EU - U.S. Data Privacy Agreement
On March 14, 2000, nearly 18 months after the Directive on Data Protection (the "Privacy Directive") became effective, the European Union ("EU") and the United States announced a provisional agreement on the transfer of personal data from the EU to the United States. The agreement will affect U.S. companies collecting personal information about European consumers.
Background -- EU Privacy Directive
As previously discussed in our June 24, 1999 Internet Alert, the EU Privacy Directive took effect October 25, 1998, establishing a set of legal principles for privacy protection and the free flow of data within the fifteen-country EU. It prohibits transfers of personally identifiable information to non-EU countries unless "adequate" privacy standards are observed. As the Directive applies to personal data about EU nationals collected over the Internet by companies, no matter where those companies are located, it potentially applies to every e-commerce company or web site operator in the United States.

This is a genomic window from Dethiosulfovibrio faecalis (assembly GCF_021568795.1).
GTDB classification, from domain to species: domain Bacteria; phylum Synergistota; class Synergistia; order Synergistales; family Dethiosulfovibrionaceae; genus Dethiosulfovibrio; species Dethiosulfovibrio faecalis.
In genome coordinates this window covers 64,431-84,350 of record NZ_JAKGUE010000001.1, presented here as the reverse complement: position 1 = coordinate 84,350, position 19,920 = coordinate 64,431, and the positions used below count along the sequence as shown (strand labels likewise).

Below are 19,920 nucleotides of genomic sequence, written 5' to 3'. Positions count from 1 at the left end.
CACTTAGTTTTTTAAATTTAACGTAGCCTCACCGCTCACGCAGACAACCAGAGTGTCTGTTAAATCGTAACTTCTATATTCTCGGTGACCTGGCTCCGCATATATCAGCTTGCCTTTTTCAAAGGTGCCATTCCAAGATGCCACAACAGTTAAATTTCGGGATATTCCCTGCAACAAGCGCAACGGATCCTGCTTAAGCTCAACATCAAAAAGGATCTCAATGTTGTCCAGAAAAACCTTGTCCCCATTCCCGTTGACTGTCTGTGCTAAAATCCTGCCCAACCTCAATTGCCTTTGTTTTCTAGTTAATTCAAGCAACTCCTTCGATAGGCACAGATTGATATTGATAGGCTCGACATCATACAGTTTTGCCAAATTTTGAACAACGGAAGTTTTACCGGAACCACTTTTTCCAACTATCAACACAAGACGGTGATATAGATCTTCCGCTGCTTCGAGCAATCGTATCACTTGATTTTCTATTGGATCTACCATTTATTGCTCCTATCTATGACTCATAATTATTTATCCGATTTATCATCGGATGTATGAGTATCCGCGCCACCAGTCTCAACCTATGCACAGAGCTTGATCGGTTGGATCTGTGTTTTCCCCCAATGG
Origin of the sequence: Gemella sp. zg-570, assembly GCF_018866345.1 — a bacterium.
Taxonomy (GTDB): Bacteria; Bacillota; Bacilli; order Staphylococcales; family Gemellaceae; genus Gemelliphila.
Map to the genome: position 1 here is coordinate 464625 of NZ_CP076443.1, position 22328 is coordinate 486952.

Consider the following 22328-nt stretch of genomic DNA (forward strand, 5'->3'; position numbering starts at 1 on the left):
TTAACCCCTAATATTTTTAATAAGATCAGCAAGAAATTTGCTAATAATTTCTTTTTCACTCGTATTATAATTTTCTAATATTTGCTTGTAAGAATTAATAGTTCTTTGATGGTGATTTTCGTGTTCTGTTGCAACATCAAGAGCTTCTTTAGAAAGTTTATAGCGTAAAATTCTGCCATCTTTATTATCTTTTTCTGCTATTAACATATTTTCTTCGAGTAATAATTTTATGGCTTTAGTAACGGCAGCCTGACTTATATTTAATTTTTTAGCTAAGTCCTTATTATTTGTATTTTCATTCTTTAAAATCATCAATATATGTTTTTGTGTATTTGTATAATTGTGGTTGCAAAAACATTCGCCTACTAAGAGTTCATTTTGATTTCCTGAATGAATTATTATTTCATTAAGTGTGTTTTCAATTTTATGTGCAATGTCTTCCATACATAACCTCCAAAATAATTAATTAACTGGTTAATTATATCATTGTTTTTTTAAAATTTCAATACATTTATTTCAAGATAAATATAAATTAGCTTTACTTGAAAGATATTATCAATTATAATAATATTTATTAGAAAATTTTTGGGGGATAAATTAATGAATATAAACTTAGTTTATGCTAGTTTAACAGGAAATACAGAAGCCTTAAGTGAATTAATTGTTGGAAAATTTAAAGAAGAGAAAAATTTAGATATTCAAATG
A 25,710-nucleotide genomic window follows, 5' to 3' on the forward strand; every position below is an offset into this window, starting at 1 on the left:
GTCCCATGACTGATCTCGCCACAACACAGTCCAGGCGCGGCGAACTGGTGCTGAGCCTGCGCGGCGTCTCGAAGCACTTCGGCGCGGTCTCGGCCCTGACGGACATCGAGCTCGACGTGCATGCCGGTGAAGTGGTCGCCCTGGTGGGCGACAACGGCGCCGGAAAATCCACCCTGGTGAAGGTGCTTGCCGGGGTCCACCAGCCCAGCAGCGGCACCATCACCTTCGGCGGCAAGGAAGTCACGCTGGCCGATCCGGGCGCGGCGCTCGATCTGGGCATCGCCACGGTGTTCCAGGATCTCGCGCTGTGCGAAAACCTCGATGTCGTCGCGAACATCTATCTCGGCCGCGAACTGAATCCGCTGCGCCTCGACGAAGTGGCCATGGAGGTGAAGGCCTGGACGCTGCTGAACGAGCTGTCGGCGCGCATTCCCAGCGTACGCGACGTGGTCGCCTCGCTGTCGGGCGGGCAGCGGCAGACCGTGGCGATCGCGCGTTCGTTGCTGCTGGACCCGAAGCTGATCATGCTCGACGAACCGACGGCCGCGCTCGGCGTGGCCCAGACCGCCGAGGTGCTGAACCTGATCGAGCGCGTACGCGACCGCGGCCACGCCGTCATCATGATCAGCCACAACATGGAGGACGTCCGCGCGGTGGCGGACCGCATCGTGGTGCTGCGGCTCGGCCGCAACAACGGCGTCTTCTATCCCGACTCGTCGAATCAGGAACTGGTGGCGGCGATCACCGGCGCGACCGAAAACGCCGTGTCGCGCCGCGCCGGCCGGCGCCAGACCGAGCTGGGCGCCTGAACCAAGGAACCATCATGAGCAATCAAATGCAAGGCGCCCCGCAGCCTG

The United States has not enacted broad privacy protection laws, choosing to rely instead on a combination of narrowly-tailored federal privacy laws, state regulation, and private-sector "self-regulation." The Federal Trade Commission has also shown a willingness to investigate and intervene in a variety of high-profile privacy-related cases. However, applying the standards from the Privacy Directive, this patchwork system of privacy regulation is unlikely to be deemed "adequate." Without the new agreement, transfers of personally identifiable information from the EU to the United States could have been prohibited.